I did the above on my printer, cleaning of the printheads as described and I replaced the Magenta which was complaining that the date had expired.(found the info below AFTER purchasing a new cartridge. ) The cp1700 printer, now, still works as good as new.(01 May 09)

    Some parts of these Printers are delicate. Soooo, please exercise caution and gentleness when trying to fix them. Take breaks and try not to get to angry. IF you run into any problems, please, please search the Web for answers BEFORE using the Hammer.

   Print minus one Cartridge??

    Simple answer is NO, unfortunately this printer even though you may select black only still prints 'with' color. HP uses a technology called underprinting, the black ink is pigment based and doesn't bond to paper on its own. When printing to the left it lays down cyan and when printing to the right it lays down magenta, if you ever took time to look at the order of the print heads you will see that the cyan print head sits left of the black print head and magenta is on the right.
So, when you print using the underprinting method, the pigment ink black bonds to the dye of the color ink and then bonds to paper, this allows the black ink to dry alot faster and you're able to move on. Unfortunatly this means that this printer doesn't support printing with one cartridge.


  Battery In the Printer!!

    It appears that HP wants you to 'Maintain Fresh Cartrides'... OR they just want to make more money under the guize of this concept. At any rate, there is a battery in this printer on the, as you face the printer from the front, left side.


    Now then, it was mentioned above that the Cyan, Magenta and Black all work in conjunction with each other. Nothing was said about the Yellow. However, if that is all you have, it isn't very much good anyway. Yellow doesn't show up very well on White paper.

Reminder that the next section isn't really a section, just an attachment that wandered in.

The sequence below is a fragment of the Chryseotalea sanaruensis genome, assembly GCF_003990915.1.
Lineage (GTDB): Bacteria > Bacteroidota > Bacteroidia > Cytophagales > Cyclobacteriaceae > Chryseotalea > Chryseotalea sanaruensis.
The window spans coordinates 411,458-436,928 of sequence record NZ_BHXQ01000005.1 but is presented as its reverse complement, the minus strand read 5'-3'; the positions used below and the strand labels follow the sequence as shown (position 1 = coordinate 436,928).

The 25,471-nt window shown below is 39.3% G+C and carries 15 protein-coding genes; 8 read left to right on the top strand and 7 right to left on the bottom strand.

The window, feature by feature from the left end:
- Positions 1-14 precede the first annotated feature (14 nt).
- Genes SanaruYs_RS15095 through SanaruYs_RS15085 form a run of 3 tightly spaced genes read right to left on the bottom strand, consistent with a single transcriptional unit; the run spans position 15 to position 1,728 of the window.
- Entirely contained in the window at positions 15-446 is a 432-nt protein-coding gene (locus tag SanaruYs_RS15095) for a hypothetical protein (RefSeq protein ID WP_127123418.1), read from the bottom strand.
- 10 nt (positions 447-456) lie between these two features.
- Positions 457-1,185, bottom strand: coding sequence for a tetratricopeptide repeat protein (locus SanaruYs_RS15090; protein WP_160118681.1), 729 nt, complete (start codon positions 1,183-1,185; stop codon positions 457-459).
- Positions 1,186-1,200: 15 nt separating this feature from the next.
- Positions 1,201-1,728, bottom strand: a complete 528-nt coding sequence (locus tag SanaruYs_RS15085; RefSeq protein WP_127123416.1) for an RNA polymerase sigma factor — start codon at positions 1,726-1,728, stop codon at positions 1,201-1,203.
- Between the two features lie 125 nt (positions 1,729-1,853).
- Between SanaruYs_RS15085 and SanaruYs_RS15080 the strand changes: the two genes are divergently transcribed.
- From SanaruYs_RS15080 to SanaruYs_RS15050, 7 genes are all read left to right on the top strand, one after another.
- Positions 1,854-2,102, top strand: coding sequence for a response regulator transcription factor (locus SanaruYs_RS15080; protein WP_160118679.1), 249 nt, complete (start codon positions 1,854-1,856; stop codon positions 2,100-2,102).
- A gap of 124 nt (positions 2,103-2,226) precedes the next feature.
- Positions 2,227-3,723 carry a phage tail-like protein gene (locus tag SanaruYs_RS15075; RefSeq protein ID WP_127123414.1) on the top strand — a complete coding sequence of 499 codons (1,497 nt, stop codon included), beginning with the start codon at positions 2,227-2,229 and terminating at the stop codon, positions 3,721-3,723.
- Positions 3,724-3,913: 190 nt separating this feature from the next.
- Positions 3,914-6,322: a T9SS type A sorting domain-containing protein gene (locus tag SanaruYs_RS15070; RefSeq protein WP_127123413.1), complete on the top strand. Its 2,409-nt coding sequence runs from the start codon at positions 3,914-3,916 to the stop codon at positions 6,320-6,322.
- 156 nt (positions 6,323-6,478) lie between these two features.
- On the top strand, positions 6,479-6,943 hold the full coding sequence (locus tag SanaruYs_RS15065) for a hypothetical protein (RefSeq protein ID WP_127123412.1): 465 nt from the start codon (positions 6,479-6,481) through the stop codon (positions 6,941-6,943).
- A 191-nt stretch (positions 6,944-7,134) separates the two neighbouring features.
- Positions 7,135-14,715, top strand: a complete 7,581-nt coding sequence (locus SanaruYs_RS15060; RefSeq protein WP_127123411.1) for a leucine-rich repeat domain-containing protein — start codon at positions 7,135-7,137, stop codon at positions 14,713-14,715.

Now then, I'm told that you can defeat the date code check by removing the battery. So, if you are a penny pincher then you can try that. However, I found a lot of difficulties in trying to refill these cartidges. -But- I lack patience and dexterity sometimes on some things. I, personally, think that new cartridges are better anyway. It will definately be the correct ink.

  Printhead Latch

    The cp1700 has an over-the-center Printhead Access Latch which, if you are not careful, can be broken. Needless to say, I broke mine!! It could not have cost more than a buck to make, if that. It is shaped like an inverted Y with hinge pegs on either end of the Y and a slot in the upright portion. In the pic on the right you'll see one of the pegs on the part is broken off. This was because... I forgot how to properly open the Printhead Access Cover. The printer can now be totally non-functional, since the unit will refuse to operate without the latch engaged. (I was lucky. I was able to get it to latch with just one of the pegs engaged.)
If you have forgotten OR don't know... you must first turn the printer on. Then open the Ink Cartridge / Printhead Access cover. Wait for the Printhead Carriage to move out from the side of the printer cover. Then Pull the power cord out from the back. (IF you turn the power off with the power button, the carriage will go back under the main cover.) You must push down and lift up on the Printhead Access Cover in order to release the latch. It's like standing on one foot, patting your tummy and rubbing your head. Anyway, if you do it correctly the latch in the front will almost fall off. (do it wrong and you break it)